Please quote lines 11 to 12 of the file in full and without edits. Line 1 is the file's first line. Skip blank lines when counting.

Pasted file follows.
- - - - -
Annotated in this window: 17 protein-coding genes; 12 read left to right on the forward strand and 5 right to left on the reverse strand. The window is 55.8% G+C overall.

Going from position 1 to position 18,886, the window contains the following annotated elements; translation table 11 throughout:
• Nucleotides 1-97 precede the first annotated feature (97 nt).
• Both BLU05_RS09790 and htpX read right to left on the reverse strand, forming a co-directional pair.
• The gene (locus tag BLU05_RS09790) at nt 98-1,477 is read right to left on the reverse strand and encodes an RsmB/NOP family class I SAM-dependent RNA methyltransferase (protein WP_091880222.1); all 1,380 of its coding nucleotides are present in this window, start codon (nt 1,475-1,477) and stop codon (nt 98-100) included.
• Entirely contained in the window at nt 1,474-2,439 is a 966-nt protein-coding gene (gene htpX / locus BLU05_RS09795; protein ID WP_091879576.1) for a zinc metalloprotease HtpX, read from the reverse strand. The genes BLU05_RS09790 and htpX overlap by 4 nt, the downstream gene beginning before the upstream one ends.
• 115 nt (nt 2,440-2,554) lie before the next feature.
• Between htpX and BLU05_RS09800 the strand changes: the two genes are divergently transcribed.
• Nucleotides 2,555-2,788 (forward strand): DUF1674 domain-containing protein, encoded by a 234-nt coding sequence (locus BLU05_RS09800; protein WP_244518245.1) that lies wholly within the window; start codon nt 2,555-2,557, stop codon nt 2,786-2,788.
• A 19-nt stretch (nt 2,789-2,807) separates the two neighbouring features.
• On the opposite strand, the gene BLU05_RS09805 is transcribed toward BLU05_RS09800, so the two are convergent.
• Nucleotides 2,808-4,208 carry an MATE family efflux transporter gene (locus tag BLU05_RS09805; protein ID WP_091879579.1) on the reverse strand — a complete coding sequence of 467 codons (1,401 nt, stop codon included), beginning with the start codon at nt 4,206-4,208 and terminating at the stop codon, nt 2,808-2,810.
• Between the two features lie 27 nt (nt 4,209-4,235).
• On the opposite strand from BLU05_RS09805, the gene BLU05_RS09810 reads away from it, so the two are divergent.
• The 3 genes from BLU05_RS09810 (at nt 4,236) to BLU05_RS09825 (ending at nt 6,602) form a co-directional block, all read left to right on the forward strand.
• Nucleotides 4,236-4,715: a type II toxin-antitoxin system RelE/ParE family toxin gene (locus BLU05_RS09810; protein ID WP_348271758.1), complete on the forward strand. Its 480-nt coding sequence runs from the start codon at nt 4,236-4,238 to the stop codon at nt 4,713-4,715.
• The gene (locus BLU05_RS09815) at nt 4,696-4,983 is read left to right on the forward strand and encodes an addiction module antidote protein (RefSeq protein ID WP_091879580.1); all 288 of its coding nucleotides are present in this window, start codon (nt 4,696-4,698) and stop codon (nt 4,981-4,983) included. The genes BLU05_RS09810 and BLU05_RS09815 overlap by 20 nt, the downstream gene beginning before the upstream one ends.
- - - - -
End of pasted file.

• On the opposite strand, the gene BLU05_RS09805 is transcribed toward BLU05_RS09800, so the two are convergent.
• Nucleotides 2,808-4,208 carry an MATE family efflux transporter gene (locus tag BLU05_RS09805; protein ID WP_091879579.1) on the reverse strand — a complete coding sequence of 467 codons (1,401 nt, stop codon included), beginning with the start codon at nt 4,206-4,208 and terminating at the stop codon, nt 2,808-2,810.